Compare any two graphics cards:
GeForce GTX 650 vs Radeon HD 4350
IntroThe GeForce GTX 650 comes with a core clock speed of 1058 MHz and a GDDR5 memory frequency of 1250 MHz. It also makes use of a 128-bit bus, and makes use of a 28 nm design. It is comprised of 384 SPUs, 32 TAUs, and 16 ROPs.
Compare all that to the Radeon HD 4350, which comes with GPU core speed of 575 MHz, and 512 MB of DDR2 memory running at 500 MHz through a 64-bit bus. It also features 80(16x5) Stream Processors, 8 TAUs, and 4 Raster Operation Units.
Power Usage and Theoretical Benchmarks
Power Consumption (Max TDP)
The GeForce GTX 650, in theory, should perform quite a bit faster than the Radeon HD 4350 in general. (explain)
Texel RateThe GeForce GTX 650 is much (more or less 636%) faster with regards to texture filtering than the Radeon HD 4350. (explain)
Pixel RateThe GeForce GTX 650 is much (more or less 636%) faster with regards to AA than the Radeon HD 4350, and also should be capable of handling higher resolutions without losing too much performance. (explain)
Please note that the above 'benchmarks' are all just theoretical - the results were calculated based on the card's specifications, and real-world performance may (and probably will) vary at least a bit.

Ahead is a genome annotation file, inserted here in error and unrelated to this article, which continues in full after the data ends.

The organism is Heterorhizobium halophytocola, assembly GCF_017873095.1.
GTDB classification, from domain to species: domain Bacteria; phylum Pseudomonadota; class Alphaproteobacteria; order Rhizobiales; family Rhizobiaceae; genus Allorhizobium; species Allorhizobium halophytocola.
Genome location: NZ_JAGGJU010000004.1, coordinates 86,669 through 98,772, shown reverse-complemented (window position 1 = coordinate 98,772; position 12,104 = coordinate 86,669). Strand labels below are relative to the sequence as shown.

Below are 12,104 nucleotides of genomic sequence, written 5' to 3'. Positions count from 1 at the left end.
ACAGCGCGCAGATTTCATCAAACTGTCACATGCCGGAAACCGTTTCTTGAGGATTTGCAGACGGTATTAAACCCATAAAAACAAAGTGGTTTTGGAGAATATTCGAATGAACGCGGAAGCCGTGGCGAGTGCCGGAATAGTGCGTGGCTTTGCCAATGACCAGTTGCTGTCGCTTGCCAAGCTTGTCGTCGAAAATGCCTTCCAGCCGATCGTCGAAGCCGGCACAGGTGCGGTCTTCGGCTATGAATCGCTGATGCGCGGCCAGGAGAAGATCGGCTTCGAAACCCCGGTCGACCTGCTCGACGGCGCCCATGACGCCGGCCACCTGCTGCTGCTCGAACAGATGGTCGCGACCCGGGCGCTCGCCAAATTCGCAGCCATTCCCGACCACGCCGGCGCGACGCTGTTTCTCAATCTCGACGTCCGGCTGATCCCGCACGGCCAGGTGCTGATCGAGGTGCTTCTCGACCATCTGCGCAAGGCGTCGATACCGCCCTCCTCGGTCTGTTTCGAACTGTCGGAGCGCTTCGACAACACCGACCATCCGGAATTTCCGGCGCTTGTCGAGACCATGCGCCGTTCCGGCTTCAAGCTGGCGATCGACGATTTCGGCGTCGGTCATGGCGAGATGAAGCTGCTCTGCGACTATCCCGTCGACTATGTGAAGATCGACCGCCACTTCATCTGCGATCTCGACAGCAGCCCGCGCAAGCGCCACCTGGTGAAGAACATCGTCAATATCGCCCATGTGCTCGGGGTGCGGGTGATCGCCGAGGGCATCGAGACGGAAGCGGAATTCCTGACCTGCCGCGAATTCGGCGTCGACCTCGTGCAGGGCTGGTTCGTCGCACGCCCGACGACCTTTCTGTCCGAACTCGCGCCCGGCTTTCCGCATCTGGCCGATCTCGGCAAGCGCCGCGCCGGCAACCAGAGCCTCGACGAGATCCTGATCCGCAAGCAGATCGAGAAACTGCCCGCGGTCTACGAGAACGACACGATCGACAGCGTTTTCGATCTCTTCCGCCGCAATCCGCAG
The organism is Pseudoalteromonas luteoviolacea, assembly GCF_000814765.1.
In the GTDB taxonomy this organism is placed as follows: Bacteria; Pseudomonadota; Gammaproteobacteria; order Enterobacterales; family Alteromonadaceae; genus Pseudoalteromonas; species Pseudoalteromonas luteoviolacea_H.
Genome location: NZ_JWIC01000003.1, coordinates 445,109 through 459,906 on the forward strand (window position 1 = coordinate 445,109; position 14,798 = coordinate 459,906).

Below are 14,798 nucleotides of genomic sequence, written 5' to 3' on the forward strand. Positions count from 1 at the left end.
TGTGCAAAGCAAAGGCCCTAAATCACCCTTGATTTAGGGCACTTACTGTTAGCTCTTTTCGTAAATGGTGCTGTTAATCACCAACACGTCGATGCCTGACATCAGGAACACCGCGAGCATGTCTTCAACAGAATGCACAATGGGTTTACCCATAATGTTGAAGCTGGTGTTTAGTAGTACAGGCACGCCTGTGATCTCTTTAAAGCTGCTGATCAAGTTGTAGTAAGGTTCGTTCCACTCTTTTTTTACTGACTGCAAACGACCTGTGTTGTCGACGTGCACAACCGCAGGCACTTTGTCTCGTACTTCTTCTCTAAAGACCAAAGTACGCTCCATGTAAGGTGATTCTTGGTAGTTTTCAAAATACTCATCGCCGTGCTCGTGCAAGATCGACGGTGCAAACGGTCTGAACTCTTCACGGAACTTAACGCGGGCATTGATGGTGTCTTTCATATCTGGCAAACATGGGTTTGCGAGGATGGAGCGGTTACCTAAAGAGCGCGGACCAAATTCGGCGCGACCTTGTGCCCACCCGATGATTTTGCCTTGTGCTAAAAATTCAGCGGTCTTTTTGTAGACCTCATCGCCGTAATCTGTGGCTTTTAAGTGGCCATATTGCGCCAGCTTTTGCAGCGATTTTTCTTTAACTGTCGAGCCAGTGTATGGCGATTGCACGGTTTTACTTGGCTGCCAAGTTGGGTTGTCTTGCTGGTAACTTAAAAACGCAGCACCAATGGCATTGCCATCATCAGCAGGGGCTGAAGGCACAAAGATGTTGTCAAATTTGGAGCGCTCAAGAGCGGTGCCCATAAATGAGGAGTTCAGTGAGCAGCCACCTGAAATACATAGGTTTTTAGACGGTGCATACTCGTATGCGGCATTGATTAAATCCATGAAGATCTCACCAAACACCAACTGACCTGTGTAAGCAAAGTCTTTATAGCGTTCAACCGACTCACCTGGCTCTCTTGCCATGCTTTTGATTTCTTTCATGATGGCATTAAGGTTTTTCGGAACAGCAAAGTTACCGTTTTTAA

Please note that the price comparisons are based on search keywords - sometimes it might show cards with very similar names that are not exactly the same as the one chosen in the comparison. We do try to filter out the wrong results as best we can, though.
Memory Bandwidth: Memory bandwidth is the max amount of data (in units of MB per second) that can be moved over the external memory interface in one second. It's worked out by multiplying the card's bus width by its memory speed. If the card has DDR RAM, it should be multiplied by 2 once again. If it uses DDR5, multiply by 4 instead. The better the memory bandwidth, the faster the card will be in general. It especially helps with AA, High Dynamic Range and higher screen resolutions.
Texel Rate: Texel rate is the maximum texture map elements (texels) that are processed in one second. This number is worked out by multiplying the total number of texture units by the core clock speed of the chip. The higher the texel rate, the better the graphics card will be at handling texture filtering (anisotropic filtering - AF). It is measured in millions of texels per second.
Pixel Rate: Pixel rate is the maximum number of pixels the graphics card could possibly record to its local memory in a second - measured in millions of pixels per second. The number is calculated by multiplying the number of colour ROPs by the the card's clock speed. ROPs (Raster Operations Pipelines - sometimes also referred to as Render Output Units) are responsible for drawing the pixels (image) on the screen. The actual pixel fill rate is also dependant on many other factors, most notably the memory bandwidth - the lower the bandwidth is, the lower the potential to reach the max fill rate.